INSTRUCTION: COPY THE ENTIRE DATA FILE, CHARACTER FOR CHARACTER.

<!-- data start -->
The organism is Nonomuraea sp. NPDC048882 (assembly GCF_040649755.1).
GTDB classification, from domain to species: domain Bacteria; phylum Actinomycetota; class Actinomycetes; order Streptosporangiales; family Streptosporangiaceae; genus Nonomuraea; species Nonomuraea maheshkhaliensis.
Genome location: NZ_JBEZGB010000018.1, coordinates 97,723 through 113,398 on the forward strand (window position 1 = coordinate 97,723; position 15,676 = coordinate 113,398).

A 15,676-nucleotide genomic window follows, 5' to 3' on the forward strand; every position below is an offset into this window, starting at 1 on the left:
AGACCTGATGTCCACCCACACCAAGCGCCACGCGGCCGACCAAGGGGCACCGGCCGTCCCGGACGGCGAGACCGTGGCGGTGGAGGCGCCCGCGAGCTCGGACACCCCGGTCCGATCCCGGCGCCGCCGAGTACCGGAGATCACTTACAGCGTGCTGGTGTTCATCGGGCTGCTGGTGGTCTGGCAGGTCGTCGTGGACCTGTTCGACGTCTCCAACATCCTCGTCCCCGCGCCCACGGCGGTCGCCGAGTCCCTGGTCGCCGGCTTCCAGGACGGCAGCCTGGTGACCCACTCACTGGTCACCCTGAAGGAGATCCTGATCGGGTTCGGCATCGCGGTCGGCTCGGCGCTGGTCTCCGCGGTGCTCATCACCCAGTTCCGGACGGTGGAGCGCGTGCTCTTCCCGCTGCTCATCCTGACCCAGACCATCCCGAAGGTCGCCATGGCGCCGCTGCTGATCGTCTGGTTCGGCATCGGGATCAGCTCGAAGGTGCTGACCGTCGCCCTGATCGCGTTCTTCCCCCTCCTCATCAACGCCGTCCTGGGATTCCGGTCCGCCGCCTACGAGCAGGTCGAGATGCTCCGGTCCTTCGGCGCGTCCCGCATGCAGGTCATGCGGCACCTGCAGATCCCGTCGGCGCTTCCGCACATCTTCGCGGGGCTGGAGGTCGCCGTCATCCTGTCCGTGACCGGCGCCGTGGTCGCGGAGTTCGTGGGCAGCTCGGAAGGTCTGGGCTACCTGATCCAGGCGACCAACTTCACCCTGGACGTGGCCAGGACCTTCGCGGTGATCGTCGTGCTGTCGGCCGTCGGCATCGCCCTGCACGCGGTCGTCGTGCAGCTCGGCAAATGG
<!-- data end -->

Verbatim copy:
The organism is Nonomuraea sp. NPDC048882 (assembly GCF_040649755.1).
GTDB classification, from domain to species: domain Bacteria; phylum Actinomycetota; class Actinomycetes; order Streptosporangiales; family Streptosporangiaceae; genus Nonomuraea; species Nonomuraea maheshkhaliensis.
Genome location: NZ_JBEZGB010000018.1, coordinates 97,723 through 113,398 on the forward strand (window position 1 = coordinate 97,723; position 15,676 = coordinate 113,398).

A 15,676-nucleotide genomic window follows, 5' to 3' on the forward strand; every position below is an offset into this window, starting at 1 on the left:
AGACCTGATGTCCACCCACACCAAGCGCCACGCGGCCGACCAAGGGGCACCGGCCGTCCCGGACGGCGAGACCGTGGCGGTGGAGGCGCCCGCGAGCTCGGACACCCCGGTCCGATCCCGGCGCCGCCGAGTACCGGAGATCACTTACAGCGTGCTGGTGTTCATCGGGCTGCTGGTGGTCTGGCAGGTCGTCGTGGACCTGTTCGACGTCTCCAACATCCTCGTCCCCGCGCCCACGGCGGTCGCCGAGTCCCTGGTCGCCGGCTTCCAGGACGGCAGCCTGGTGACCCACTCACTGGTCACCCTGAAGGAGATCCTGATCGGGTTCGGCATCGCGGTCGGCTCGGCGCTGGTCTCCGCGGTGCTCATCACCCAGTTCCGGACGGTGGAGCGCGTGCTCTTCCCGCTGCTCATCCTGACCCAGACCATCCCGAAGGTCGCCATGGCGCCGCTGCTGATCGTCTGGTTCGGCATCGGGATCAGCTCGAAGGTGCTGACCGTCGCCCTGATCGCGTTCTTCCCCCTCCTCATCAACGCCGTCCTGGGATTCCGGTCCGCCGCCTACGAGCAGGTCGAGATGCTCCGGTCCTTCGGCGCGTCCCGCATGCAGGTCATGCGGCACCTGCAGATCCCGTCGGCGCTTCCGCACATCTTCGCGGGGCTGGAGGTCGCCGTCATCCTGTCCGTGACCGGCGCCGTGGTCGCGGAGTTCGTGGGCAGCTCGGAAGGTCTGGGCTACCTGATCCAGGCGACCAACTTCACCCTGGACGTGGCCAGGACCTTCGCGGTGATCGTCGTGCTGTCGGCCGTCGGCATCGCCCTGCACGCGGTCGTCGTGCAGCTCGGCAAATGG